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NJ Confirms the Court’s Gatekeeper Function and Joins the Slow March Toward State-Court Acceptance of Daubert

On August 14, 2018 by Schnader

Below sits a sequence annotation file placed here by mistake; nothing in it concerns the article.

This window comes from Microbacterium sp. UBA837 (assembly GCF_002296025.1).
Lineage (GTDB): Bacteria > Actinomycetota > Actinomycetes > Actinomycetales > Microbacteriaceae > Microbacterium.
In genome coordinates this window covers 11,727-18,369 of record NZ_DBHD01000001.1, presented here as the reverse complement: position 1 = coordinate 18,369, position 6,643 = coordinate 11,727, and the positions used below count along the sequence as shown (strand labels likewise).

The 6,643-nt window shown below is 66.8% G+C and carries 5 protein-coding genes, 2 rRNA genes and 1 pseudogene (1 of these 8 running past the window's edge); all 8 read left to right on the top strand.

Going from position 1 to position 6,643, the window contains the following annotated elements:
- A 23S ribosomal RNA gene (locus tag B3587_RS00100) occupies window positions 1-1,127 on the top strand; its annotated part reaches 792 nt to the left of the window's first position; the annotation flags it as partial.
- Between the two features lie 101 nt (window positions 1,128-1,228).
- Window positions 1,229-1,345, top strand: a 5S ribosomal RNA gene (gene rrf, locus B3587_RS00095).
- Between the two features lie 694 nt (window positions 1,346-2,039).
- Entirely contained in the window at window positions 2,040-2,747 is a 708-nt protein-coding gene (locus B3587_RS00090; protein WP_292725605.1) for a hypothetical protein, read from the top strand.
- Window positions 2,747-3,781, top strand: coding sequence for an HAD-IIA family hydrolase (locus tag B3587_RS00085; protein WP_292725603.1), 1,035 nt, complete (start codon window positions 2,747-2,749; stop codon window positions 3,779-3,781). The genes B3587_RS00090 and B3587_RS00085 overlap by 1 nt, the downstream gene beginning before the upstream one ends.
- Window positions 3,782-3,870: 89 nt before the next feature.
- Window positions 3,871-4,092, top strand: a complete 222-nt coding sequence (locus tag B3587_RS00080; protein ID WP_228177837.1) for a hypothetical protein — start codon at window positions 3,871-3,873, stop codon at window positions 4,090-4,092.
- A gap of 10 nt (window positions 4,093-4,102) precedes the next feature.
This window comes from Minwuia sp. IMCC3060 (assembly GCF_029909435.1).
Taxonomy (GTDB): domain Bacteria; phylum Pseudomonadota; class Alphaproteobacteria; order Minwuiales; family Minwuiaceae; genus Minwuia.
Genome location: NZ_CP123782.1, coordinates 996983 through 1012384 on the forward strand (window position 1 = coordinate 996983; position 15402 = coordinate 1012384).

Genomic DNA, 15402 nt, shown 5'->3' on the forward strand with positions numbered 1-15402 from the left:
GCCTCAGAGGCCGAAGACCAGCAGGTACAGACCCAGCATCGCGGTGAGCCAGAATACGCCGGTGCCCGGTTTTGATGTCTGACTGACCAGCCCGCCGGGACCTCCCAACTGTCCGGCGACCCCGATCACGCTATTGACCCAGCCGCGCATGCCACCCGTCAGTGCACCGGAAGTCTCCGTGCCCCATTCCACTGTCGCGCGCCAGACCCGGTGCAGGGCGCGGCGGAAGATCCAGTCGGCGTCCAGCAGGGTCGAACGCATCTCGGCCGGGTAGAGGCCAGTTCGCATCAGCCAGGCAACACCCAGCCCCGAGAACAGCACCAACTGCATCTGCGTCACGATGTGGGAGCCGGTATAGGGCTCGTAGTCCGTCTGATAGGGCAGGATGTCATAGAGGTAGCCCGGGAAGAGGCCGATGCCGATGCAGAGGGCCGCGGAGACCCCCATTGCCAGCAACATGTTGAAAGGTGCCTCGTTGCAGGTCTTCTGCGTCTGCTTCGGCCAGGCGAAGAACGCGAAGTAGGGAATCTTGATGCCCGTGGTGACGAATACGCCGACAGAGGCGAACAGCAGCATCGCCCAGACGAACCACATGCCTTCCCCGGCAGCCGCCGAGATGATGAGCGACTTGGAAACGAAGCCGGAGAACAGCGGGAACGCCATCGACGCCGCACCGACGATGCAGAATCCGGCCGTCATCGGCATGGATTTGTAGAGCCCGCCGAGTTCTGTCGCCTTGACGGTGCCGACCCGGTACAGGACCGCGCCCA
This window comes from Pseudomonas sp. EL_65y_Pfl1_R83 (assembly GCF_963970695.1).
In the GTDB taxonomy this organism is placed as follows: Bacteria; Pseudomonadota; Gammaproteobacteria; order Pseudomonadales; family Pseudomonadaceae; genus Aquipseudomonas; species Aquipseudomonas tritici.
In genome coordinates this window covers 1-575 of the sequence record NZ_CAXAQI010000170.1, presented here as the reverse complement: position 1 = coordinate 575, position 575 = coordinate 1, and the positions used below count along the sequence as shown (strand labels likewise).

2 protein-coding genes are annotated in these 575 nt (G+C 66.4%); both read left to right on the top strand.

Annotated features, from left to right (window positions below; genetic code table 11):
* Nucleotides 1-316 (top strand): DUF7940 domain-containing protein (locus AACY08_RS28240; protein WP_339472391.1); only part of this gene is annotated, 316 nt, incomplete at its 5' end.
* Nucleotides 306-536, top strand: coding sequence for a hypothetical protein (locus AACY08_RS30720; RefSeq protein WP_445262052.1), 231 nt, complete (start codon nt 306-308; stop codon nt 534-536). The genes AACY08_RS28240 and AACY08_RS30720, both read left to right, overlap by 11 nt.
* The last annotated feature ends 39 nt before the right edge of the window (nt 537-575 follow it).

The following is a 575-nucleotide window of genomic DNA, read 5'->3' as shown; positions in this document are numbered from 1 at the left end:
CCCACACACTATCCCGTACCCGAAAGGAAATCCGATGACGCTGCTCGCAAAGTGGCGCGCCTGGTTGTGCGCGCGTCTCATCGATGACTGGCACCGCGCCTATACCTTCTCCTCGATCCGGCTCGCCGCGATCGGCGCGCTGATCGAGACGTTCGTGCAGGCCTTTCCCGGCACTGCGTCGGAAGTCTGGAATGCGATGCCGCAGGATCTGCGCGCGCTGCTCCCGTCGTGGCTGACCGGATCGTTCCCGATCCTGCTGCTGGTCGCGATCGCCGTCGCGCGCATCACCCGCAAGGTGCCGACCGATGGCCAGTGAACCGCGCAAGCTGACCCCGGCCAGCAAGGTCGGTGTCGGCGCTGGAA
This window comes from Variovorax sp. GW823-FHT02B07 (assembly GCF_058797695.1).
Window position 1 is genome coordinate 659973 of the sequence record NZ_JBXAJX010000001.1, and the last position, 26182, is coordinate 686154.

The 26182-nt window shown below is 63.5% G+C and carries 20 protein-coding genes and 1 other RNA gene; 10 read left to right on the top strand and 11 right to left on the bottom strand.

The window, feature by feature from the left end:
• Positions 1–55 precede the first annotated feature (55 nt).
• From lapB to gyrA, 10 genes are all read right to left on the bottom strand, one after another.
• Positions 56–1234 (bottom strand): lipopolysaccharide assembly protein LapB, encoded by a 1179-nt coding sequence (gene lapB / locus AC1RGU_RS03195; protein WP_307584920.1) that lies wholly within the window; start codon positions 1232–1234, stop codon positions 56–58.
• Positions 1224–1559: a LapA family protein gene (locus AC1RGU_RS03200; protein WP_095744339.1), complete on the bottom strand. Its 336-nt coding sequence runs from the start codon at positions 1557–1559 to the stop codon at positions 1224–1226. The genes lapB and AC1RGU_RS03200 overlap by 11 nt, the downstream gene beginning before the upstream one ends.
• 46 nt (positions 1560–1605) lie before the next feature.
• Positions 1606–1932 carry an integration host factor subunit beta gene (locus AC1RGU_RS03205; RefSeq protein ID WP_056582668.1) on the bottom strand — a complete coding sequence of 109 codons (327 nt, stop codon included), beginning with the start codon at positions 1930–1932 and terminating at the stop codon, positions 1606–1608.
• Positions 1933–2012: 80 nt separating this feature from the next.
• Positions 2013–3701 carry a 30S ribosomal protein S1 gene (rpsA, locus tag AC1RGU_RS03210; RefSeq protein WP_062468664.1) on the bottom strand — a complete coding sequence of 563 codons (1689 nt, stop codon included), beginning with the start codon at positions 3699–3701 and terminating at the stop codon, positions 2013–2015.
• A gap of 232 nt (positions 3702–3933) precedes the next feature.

Twenty-five years after the United States Supreme Court’s seminal decision on the admissibility of expert evidence, New Jersey has confirmed that it accepts the factors identified in Daubert v. Merrell Dow Pharmaceuticals, 509 U.S. 579 (1993), as part of its expert admissibility analysis in civil cases. In re: Accutane Litigation, No. A-25-17, — A.2d –, 2018 WL 3636867 (N.J. 2018). The In re Accutane opinion completes New Jersey’s march away from the “general acceptance” test originally articulated in Frye v. United States, towards a methodology-based approach for expert reliability that began in 1991 with the pre-Daubert case, Rubanick v. Witco Chem. Corp., 593 A.2d 733 (N.J. 1991). The Court determined that Daubert had the same goals as New Jersey’s preexisting precedent related to expert admissibility, specifically, both support a methods-based test and both ask whether an expert’s opinions and reasoning are scientifically valid. Thus, the Court held, the Daubert factors “dovetail with the overall goals of [New Jersey’s] evidentiary standard and would provide a helpful – but not necessary or definitive – guide for our courts to consider when performing their gatekeeper role concerning the admission of expert testimony.” In re Accutane, 2018 WL 3636867 at * 32.

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